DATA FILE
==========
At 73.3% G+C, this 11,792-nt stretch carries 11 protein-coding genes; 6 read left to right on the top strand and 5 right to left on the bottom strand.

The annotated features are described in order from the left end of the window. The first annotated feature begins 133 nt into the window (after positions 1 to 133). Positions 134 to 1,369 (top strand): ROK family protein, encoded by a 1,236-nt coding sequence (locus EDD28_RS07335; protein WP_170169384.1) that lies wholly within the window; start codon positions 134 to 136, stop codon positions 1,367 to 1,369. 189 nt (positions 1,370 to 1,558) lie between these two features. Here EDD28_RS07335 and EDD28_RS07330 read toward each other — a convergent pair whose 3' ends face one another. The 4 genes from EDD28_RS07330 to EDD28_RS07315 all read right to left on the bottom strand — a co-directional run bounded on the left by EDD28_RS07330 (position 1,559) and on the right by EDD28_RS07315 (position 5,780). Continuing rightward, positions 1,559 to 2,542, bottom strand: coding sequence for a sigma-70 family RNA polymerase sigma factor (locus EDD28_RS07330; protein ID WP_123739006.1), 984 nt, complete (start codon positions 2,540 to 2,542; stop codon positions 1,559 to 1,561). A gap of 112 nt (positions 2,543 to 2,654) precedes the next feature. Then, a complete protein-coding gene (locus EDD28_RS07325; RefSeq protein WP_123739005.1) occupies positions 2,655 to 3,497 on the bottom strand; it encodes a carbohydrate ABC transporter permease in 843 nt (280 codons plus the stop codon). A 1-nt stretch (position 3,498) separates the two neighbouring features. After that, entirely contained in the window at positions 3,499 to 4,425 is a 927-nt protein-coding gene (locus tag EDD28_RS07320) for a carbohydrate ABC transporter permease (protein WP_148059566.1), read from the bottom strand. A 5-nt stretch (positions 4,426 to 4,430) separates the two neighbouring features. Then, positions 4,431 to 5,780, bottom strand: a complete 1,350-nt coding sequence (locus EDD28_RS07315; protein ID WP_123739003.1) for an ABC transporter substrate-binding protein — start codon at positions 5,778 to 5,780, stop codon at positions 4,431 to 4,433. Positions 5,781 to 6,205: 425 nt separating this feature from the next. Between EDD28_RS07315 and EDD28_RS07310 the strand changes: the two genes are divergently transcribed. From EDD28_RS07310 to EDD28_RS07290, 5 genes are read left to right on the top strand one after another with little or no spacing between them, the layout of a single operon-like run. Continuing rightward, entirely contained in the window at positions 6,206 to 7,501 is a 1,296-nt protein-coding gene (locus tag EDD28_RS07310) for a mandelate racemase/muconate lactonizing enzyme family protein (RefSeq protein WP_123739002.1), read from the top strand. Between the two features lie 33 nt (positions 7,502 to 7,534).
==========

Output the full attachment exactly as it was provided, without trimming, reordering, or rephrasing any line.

At 73.3% G+C, this 11,792-nt stretch carries 11 protein-coding genes; 6 read left to right on the top strand and 5 right to left on the bottom strand.

The annotated features are described in order from the left end of the window. The first annotated feature begins 133 nt into the window (after positions 1 to 133). Positions 134 to 1,369 (top strand): ROK family protein, encoded by a 1,236-nt coding sequence (locus EDD28_RS07335; protein WP_170169384.1) that lies wholly within the window; start codon positions 134 to 136, stop codon positions 1,367 to 1,369. 189 nt (positions 1,370 to 1,558) lie between these two features. Here EDD28_RS07335 and EDD28_RS07330 read toward each other — a convergent pair whose 3' ends face one another. The 4 genes from EDD28_RS07330 to EDD28_RS07315 all read right to left on the bottom strand — a co-directional run bounded on the left by EDD28_RS07330 (position 1,559) and on the right by EDD28_RS07315 (position 5,780). Continuing rightward, positions 1,559 to 2,542, bottom strand: coding sequence for a sigma-70 family RNA polymerase sigma factor (locus EDD28_RS07330; protein ID WP_123739006.1), 984 nt, complete (start codon positions 2,540 to 2,542; stop codon positions 1,559 to 1,561). A gap of 112 nt (positions 2,543 to 2,654) precedes the next feature. Then, a complete protein-coding gene (locus EDD28_RS07325; RefSeq protein WP_123739005.1) occupies positions 2,655 to 3,497 on the bottom strand; it encodes a carbohydrate ABC transporter permease in 843 nt (280 codons plus the stop codon). A 1-nt stretch (position 3,498) separates the two neighbouring features. After that, entirely contained in the window at positions 3,499 to 4,425 is a 927-nt protein-coding gene (locus tag EDD28_RS07320) for a carbohydrate ABC transporter permease (protein WP_148059566.1), read from the bottom strand. A 5-nt stretch (positions 4,426 to 4,430) separates the two neighbouring features. Then, positions 4,431 to 5,780, bottom strand: a complete 1,350-nt coding sequence (locus EDD28_RS07315; protein ID WP_123739003.1) for an ABC transporter substrate-binding protein — start codon at positions 5,778 to 5,780, stop codon at positions 4,431 to 4,433. Positions 5,781 to 6,205: 425 nt separating this feature from the next. Between EDD28_RS07315 and EDD28_RS07310 the strand changes: the two genes are divergently transcribed. From EDD28_RS07310 to EDD28_RS07290, 5 genes are read left to right on the top strand one after another with little or no spacing between them, the layout of a single operon-like run. Continuing rightward, entirely contained in the window at positions 6,206 to 7,501 is a 1,296-nt protein-coding gene (locus tag EDD28_RS07310) for a mandelate racemase/muconate lactonizing enzyme family protein (RefSeq protein WP_123739002.1), read from the top strand. Between the two features lie 33 nt (positions 7,502 to 7,534).